Down the Rabbit Hole

Devona Jefferson, frustrated with the toxic work environment that was wreaking havoc on her lupus, reached her wit’s end and jumped down the rabbit hole. But such jumps are never simple. Devona was already doing fine art photography when she left her job, and knew she wanted to expand that into a business. The problem was she had no business plan beyond a vague idea that she should approach galleries to display and sell her art.

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Wit's End

This is Devona Jefferson. I met her through a mutual friend and found out that she has recently achieved something many of us have dreamed of, but are too afraid to try. Devona has always been creative. She picked up a camera for the first time when she was just 11. It was a Kodak 110, one of those flat black rectangles with a flash bulb that looked like a giant Lego piece. She was immediately taken with the artistic medium, and her father got her a 35mm camera for her college graduation so she could run with it.

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It's A Start

Over the last couple of years, I have been fighting the weight gain that accompanies out of control Type 1 diabetes when you get it back under control. In the past two years, I have gained nearly 50 pounds due to some pretty big circumstantial and psychological stressors. I have often felt desperate and helpless against the onslaught of this kind of weight gain, and there have been times where I have had to make a conscious choice not to do things that would be overtly harmful to my body, like allowing my blood sugars to stay high so I don’t gain weight. (The weight gain happens when your body goes from high blood sugars that don’t allow you to absorb all the food you are eating to good blood sugars, where your body absorbs every calorie. Ten pounds every time.)

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If you’ve ever seen that word before it was probably at the beginning of a cast listing for a play, which only makes sense since it’s the plural of persona, “a role or character adopted by an author or actor.” But it has also come to mean the face we show the world. Without a public persona, there would be no privacy. Everyone we know would know everything about us. My colleagues see a version of me that is completely different from the one the friends I grew up with see. And, of course there is little or no persona with family. Hard to hide anything from the people who were there to witness you develop all your flaws.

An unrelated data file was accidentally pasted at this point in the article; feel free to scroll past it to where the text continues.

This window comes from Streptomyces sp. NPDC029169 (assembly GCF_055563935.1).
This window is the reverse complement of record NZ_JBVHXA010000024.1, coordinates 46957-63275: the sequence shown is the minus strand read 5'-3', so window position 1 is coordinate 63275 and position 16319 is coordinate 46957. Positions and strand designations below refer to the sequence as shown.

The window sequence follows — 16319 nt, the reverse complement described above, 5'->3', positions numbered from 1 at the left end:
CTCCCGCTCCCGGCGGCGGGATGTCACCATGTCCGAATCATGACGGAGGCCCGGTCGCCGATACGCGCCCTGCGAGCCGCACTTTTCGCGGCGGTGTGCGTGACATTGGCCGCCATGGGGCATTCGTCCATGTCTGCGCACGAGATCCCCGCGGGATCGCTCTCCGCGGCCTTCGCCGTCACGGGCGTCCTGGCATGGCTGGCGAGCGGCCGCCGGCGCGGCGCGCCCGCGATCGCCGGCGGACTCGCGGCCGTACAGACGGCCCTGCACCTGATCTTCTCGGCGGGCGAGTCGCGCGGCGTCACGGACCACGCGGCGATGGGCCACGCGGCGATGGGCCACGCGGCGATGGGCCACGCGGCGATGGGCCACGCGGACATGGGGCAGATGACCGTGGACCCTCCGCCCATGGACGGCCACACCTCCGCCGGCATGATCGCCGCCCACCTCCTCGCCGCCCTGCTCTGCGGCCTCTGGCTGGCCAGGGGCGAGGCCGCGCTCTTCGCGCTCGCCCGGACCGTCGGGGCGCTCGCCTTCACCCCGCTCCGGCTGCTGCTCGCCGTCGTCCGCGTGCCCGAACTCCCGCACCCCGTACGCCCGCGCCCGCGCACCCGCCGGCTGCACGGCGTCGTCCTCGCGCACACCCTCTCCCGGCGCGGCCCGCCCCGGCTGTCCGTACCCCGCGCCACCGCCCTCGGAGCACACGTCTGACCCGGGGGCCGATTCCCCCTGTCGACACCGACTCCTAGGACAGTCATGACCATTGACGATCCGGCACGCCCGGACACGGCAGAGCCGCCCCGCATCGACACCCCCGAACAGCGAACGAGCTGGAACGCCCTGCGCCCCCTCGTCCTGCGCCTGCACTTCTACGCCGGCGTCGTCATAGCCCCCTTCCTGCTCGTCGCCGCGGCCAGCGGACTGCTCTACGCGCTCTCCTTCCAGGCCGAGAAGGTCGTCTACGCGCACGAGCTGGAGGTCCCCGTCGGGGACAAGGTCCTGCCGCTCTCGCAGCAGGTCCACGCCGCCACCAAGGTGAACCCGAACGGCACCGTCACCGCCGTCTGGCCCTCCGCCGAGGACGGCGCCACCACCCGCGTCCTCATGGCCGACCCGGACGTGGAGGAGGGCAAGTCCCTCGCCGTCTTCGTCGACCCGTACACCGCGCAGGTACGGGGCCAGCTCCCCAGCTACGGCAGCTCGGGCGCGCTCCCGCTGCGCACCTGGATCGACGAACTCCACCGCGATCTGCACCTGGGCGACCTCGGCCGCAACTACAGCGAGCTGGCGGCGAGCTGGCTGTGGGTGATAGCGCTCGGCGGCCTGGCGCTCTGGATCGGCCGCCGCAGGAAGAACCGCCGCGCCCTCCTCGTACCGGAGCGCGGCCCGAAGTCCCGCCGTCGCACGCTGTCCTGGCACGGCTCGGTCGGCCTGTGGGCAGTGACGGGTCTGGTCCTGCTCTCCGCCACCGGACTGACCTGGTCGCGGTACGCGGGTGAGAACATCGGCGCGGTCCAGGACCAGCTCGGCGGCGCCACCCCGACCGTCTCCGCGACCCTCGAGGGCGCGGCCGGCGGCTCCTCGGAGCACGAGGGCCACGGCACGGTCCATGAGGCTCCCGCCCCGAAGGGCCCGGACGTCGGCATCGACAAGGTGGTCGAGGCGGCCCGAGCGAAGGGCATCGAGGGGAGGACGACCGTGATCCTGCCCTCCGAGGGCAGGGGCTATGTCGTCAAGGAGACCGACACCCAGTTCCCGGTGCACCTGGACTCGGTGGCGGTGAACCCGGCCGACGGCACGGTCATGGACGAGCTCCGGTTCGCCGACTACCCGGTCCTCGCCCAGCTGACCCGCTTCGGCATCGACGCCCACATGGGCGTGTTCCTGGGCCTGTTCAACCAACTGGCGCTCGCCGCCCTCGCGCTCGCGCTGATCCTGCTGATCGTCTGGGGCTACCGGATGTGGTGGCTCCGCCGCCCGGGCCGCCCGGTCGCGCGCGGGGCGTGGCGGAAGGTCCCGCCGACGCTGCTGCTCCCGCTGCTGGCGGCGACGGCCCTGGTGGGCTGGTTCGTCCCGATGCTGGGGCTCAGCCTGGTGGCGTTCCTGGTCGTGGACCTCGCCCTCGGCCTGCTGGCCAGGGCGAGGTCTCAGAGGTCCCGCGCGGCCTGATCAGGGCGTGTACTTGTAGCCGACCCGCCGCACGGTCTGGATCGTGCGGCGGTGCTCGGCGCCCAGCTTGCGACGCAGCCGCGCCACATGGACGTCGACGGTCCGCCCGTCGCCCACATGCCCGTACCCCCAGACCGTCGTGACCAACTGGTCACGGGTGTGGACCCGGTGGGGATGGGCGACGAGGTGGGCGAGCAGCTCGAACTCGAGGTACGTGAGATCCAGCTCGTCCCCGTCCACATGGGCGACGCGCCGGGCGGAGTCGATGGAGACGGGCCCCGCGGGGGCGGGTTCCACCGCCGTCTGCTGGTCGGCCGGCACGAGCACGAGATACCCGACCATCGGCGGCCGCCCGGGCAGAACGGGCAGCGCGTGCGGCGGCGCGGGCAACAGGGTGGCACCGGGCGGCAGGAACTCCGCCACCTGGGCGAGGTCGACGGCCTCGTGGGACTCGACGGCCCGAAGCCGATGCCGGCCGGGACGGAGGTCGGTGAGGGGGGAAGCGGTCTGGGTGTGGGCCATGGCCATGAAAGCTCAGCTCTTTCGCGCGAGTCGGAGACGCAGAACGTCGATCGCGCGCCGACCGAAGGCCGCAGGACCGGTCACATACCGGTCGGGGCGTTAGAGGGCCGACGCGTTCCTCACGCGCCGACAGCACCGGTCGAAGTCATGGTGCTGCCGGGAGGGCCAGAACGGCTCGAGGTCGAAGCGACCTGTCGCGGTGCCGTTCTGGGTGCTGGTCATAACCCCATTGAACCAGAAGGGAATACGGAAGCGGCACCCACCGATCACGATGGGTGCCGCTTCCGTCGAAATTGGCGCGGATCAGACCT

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Everyday Drama

I was all set to write my article this week when something threw me for such a loop that it needed to be aired. I am used to my fair share of difficulty within my healthcare universe – insurance reimbursements gone missing, fellows that argue over test results, etc. – but I am not used to my medical life bleeding into areas completely unrelated. Let me explain.

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....Or Not

Last week, I encouraged you not to sacrifice the things you love to accommodate your condition. Now I am going to play my own Devil’s Advocate. I have cataracts. Large central cataracts, a gift left over from my treatment for meningitis. (It happens sometimes when you take high doses of steroids.) Back then, it was just something in my medical file. My doctor once told me that they develop about as slowly as sand moves. Slow as that is, eventually the sand does move.

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Oh, The Concessions You’ll Make

If you have a chronic condition, you are immunocompromised. If your immune system worked properly, it never would have attacked whatever system it did until said system didn’t work anymore. That poses a problem for us during cold and flu season, or any season, really, whenever someone you spend time with – friends, family, colleagues – is sick. Even a little sick. If something is going around the office, it takes me three times longer to shake it than it does for everyone else.

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In The Eye of the Chronic Beholder

I hate my body. Well, that’s not fair. It’s more of a love-hate thing. I love that it’s resilient enough that I am still alive – truly amazing! – but I hate everything else. There is the exhaustion that drags at me any time my blood sugar that isn’t within a fairly narrow range. There is the nausea from damaged nerves in my stomach. There is the occasional, but crippling pain that shoots into the base of my skull from my shoulder, a leftover from my paralysis. I could go on, but this is not the time for what my family calls the “organ recital.”

Last week, I started seeing some articles about “Snapchat dysmorphia”, a condition where people are starting to get plastic surgery so they can look like what their Snapchat filters make them. This shouldn’t be a shock in our social media society, but it is one of the saddest things I have ever heard. It’s just a leap (bigger than a step) too far.

Most everybody has something about their bodies they want to fix, but chronic conditions make it worse. When you are seriously ill and not treating your condition helps you suddenly fit society’s physical ideal, or at least your perception of it, it is harder to take action to bring your condition under control. (How many of us are not so upset to lose a couple of pounds if we have to suffer through the flu?) When you take medication that makes you put on weight or causes hair loss or affects your skin, it is tempting to skip it, even at the risk of your condition’s stability.

I’m no different.

When I lose control of my diabetes, getting back in control means automatic weight gain. Going from not absorbing everything you’re eating to absorbing every crumb will do that. If you want a healthy and stable diabetes monster, you have to just accept it. Exercise can help mitigate the weight gain, but not all the time. In the simplest terms, if I am unhealthy and I want to be healthy, it means I am going to get a little bit fatter. And if it’s an improvement I can’t maintain, I will get a little bit fatter every time I get my diabetes under control.